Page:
Cellarmaker Brewing in San Francisco is one of the newest practitioners of carefully crafting beers they actually have little control over. “We will always brew our Saisons with at least some percent of a Brett strain built into the yeast profile. The complexity contributed by the Brett’s presence is fantastic, and the aromatic effects the Brett has on the overall sensory experience of drinking a Saison is an excellent contribution to the beer itself,” says Connor Casey, who co-owns Cellarmaker along with brewer Tim Sciascia. “We are big wine drinkers, like many California brewers, and enjoy the effect a freshly emptied wine barrel has on our funky [or] sour beers. We are super fortunate to have friends who work at local wineries that are willing to trade wine barrels for fresh beer.”

Casey explains their technique, which is somewhat widely practiced among the new guard of brewers, whereby they split a batch of beer among several wine barrels to test the effects of, say, the pineappley Brett Drei or tart Lactobacillius, across different vessels as well as over time.

After discussing how Cellarmaker works with several wineries in the Russian River and Dry Creek areas to pick up freshly emptied Cabernet, Pinot and Chardonnay barrels, Casey adds, “We are lucky to have access to fresh, wet, wine barrels.” And considering that now Firestone Walker is in the Wild Ale game with March’s release of Feral One (the first beer from their wild yeast program, Barrelworks), Casey’s comment resonates: Easy access to wineries could be one reason so many California brewers are at the forefront of this stave new world of funky beers. Maybe that’s why so many California brewers are at the forefront of this stave new world of funky beers.

Or maybe it’s not so much what was in the barrels before, but what—beyond the base liquid—goes into them. Chad Yakobson grew obsessed with wild bacteria and launched the Brettanomyces Project, an open-source website detailing the research and results from his actual dissertation at the International Centre for Brewing and Distilling in Edinburgh. That led to him creating Crooked Stave, the all-sour brewery in Denver that produces the Wild, Wild Brett series of beers (including Yellow, made with mangoes, turmeric and coriander), not to mention the Nightmare on Brett Street series, which alternately ages a Baltic Porter base in brandy, cognac and whiskey barrels.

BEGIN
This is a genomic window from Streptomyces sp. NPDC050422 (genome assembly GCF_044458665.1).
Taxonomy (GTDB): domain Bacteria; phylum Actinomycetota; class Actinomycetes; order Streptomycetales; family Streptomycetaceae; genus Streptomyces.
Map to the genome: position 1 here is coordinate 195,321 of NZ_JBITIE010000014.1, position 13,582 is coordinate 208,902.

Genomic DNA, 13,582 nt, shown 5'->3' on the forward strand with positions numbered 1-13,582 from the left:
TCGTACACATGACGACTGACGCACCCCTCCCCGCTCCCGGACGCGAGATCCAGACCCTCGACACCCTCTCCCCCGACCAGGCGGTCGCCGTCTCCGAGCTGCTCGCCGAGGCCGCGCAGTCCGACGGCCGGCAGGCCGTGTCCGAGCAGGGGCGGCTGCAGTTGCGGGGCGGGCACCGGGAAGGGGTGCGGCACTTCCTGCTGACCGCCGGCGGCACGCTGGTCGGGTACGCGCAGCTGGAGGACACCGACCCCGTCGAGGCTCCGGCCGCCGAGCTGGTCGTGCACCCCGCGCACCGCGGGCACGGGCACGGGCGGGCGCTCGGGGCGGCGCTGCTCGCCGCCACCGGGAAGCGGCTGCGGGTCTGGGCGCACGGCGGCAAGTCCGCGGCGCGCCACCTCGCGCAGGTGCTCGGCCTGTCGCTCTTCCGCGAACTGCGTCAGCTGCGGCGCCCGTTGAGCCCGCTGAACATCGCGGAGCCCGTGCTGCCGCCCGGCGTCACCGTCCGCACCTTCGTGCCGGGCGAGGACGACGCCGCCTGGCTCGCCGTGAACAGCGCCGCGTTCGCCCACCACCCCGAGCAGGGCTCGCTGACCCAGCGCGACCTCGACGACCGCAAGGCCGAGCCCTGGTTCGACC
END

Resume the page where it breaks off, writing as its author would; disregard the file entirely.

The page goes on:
“Crooked Stave’s mission,” says Yakobson, “is to create ridiculously well-crafted beer using an unconventional approach to brewing science. I intend to achieve that with little tweaks, infusing my own personality.”

Likewise, Johnathan Wakefield developed something of a cult of personality for his homebrewed array of funky beers he calls Florida Weisses, playing off the appellation of lactic wheat beers of old Berlin. Local, fresh fruit is often a pivotal element of American wild ales, and his were so popular that web-based crowds funded his dream of building a commercial brewery in Miami. J. Wakefield Brewing is still under construction, but Wakefield has already brewed collaboration beers at Tampa’s Cigar City and Stone’s Liberty Station in San Diego. “I typically use my culinary skills to pair the fruits that I think would work best,” says Wakefield. Tropical fruits he has employed include guava, mango and passion fruit, as found in his Cigar City collaboration, Miami Madness (the Stone iteration added chile peppers).